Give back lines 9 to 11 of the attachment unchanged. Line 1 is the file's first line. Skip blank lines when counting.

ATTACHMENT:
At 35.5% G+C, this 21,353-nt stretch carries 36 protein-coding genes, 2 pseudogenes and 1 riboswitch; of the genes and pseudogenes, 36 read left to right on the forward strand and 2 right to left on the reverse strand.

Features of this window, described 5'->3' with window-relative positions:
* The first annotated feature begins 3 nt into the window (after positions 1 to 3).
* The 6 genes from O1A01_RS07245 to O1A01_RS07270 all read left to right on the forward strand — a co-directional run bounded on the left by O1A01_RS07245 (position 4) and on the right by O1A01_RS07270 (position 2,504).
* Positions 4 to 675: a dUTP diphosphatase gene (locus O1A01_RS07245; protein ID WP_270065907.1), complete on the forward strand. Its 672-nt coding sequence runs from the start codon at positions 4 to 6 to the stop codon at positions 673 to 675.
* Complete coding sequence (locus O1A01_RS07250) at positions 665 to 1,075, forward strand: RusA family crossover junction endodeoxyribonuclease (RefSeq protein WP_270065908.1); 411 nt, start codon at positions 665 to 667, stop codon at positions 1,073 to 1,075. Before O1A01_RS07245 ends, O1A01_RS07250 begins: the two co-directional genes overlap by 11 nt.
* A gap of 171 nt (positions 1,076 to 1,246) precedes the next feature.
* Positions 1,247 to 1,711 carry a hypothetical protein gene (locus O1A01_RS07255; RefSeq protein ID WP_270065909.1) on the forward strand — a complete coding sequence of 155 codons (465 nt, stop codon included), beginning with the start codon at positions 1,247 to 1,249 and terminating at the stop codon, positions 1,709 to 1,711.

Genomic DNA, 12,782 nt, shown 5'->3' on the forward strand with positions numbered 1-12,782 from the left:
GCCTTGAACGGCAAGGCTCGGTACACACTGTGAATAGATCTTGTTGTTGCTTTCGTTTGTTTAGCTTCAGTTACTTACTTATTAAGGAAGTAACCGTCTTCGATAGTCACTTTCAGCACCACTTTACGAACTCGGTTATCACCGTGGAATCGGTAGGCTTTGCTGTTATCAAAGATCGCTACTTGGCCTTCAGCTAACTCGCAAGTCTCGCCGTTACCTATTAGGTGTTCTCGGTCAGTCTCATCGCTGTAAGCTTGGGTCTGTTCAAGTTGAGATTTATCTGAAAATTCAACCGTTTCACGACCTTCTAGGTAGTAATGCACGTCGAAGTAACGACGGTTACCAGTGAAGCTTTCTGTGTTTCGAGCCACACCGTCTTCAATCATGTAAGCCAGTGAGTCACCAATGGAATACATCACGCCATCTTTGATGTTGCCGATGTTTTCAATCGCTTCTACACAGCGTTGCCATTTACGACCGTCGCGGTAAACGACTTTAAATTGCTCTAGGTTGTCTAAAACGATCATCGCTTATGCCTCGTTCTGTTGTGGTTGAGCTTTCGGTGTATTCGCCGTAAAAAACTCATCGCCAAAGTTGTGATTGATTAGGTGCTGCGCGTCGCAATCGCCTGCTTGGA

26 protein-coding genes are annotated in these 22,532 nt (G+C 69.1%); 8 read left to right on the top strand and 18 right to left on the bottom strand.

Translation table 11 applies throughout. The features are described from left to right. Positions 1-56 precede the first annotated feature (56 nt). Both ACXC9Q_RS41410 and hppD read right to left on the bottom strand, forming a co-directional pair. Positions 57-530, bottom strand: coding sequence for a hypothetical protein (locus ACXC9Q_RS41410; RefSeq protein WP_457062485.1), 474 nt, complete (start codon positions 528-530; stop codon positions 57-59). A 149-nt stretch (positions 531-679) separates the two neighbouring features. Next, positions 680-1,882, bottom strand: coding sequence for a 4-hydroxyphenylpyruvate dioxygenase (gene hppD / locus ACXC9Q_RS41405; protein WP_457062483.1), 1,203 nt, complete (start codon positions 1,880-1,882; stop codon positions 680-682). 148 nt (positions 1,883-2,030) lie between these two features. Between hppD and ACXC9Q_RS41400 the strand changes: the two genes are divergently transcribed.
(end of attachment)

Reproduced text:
Genomic DNA, 12,782 nt, shown 5'->3' on the forward strand with positions numbered 1-12,782 from the left:
GCCTTGAACGGCAAGGCTCGGTACACACTGTGAATAGATCTTGTTGTTGCTTTCGTTTGTTTAGCTTCAGTTACTTACTTATTAAGGAAGTAACCGTCTTCGATAGTCACTTTCAGCACCACTTTACGAACTCGGTTATCACCGTGGAATCGGTAGGCTTTGCTGTTATCAAAGATCGCTACTTGGCCTTCAGCTAACTCGCAAGTCTCGCCGTTACCTATTAGGTGTTCTCGGTCAGTCTCATCGCTGTAAGCTTGGGTCTGTTCAAGTTGAGATTTATCTGAAAATTCAACCGTTTCACGACCTTCTAGGTAGTAATGCACGTCGAAGTAACGACGGTTACCAGTGAAGCTTTCTGTGTTTCGAGCCACACCGTCTTCAATCATGTAAGCCAGTGAGTCACCAATGGAATACATCACGCCATCTTTGATGTTGCCGATGTTTTCAATCGCTTCTACACAGCGTTGCCATTTACGACCGTCGCGGTAAACGACTTTAAATTGCTCTAGGTTGTCTAAAACGATCATCGCTTATGCCTCGTTCTGTTGTGGTTGAGCTTTCGGTGTATTCGCCGTAAAAAACTCATCGCCAAAGTTGTGATTGATTAGGTGCTGCGCGTCGCAATCGCCTGCTTGGA

26 protein-coding genes are annotated in these 22,532 nt (G+C 69.1%); 8 read left to right on the top strand and 18 right to left on the bottom strand.